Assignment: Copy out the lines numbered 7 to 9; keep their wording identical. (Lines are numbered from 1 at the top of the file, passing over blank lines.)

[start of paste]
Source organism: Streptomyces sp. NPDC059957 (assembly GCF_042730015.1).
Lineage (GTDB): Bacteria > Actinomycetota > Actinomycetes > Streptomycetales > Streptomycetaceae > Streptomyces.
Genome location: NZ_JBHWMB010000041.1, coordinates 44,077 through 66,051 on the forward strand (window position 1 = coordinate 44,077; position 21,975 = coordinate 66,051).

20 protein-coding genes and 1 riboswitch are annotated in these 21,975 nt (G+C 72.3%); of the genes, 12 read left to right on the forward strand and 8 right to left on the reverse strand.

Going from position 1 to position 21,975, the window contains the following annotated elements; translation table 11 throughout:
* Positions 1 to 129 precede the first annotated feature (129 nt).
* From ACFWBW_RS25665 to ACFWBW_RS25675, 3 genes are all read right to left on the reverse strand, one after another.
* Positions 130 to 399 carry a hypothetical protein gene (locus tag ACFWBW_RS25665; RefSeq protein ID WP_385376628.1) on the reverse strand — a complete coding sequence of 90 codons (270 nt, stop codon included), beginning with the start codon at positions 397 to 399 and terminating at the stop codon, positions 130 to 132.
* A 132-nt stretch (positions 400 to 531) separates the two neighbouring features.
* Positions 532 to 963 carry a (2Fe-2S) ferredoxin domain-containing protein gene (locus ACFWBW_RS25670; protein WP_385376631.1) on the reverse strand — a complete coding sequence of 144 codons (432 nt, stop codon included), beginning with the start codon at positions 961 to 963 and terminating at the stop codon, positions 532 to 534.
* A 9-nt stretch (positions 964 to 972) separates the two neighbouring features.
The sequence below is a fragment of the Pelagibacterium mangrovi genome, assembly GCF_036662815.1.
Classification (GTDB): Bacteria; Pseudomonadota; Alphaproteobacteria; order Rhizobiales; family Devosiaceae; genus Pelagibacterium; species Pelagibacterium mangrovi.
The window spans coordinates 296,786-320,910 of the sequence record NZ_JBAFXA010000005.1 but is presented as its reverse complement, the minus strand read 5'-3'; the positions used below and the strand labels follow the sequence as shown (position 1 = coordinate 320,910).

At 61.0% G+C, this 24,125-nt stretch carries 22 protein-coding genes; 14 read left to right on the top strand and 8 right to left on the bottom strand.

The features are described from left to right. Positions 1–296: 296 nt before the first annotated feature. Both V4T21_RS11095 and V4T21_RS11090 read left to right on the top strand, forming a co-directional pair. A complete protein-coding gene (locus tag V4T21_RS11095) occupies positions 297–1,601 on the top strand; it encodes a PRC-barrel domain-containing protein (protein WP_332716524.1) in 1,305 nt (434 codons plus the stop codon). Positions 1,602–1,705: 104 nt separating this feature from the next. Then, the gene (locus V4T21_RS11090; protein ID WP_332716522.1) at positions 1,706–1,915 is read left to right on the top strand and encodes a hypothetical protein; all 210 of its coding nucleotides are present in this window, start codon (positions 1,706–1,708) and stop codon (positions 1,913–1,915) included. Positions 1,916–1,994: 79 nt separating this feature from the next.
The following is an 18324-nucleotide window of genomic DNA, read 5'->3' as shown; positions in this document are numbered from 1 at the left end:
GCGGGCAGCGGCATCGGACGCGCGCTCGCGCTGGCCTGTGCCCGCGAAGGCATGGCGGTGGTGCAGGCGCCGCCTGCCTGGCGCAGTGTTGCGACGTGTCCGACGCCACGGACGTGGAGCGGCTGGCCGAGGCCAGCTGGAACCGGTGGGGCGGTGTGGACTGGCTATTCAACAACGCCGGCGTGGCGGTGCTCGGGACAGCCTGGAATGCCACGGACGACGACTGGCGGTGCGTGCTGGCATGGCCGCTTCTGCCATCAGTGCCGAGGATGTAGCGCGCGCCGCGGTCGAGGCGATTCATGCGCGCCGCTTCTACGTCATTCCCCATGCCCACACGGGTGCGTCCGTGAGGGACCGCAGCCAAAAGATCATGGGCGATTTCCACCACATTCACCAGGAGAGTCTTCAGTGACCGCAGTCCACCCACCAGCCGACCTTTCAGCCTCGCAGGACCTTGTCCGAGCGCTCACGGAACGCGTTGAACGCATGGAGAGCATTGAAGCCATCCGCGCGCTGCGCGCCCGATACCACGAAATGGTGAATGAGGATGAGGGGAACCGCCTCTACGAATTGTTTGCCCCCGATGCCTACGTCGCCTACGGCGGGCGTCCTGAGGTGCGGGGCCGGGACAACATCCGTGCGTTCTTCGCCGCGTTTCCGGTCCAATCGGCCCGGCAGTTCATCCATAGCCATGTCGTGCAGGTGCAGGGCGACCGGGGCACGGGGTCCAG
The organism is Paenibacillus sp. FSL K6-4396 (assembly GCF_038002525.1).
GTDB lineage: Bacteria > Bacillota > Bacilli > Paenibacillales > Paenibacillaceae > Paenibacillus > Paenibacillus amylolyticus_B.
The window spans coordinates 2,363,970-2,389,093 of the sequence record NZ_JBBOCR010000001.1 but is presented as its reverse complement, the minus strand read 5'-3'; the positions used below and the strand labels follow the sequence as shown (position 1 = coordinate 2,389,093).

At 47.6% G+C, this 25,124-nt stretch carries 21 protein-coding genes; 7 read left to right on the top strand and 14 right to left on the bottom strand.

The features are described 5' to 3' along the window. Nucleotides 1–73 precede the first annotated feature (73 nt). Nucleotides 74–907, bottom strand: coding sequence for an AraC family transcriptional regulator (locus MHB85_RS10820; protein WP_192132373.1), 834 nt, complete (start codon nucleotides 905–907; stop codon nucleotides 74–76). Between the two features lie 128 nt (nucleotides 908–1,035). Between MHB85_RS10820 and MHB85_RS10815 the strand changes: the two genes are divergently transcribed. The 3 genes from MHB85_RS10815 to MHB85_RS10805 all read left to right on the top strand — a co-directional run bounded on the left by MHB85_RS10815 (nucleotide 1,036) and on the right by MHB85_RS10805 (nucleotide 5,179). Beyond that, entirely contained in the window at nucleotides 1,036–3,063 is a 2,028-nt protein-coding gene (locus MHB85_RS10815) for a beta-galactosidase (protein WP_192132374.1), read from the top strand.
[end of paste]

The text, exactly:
* From ACFWBW_RS25665 to ACFWBW_RS25675, 3 genes are all read right to left on the reverse strand, one after another.
* Positions 130 to 399 carry a hypothetical protein gene (locus tag ACFWBW_RS25665; RefSeq protein ID WP_385376628.1) on the reverse strand — a complete coding sequence of 90 codons (270 nt, stop codon included), beginning with the start codon at positions 397 to 399 and terminating at the stop codon, positions 130 to 132.
* A 132-nt stretch (positions 400 to 531) separates the two neighbouring features.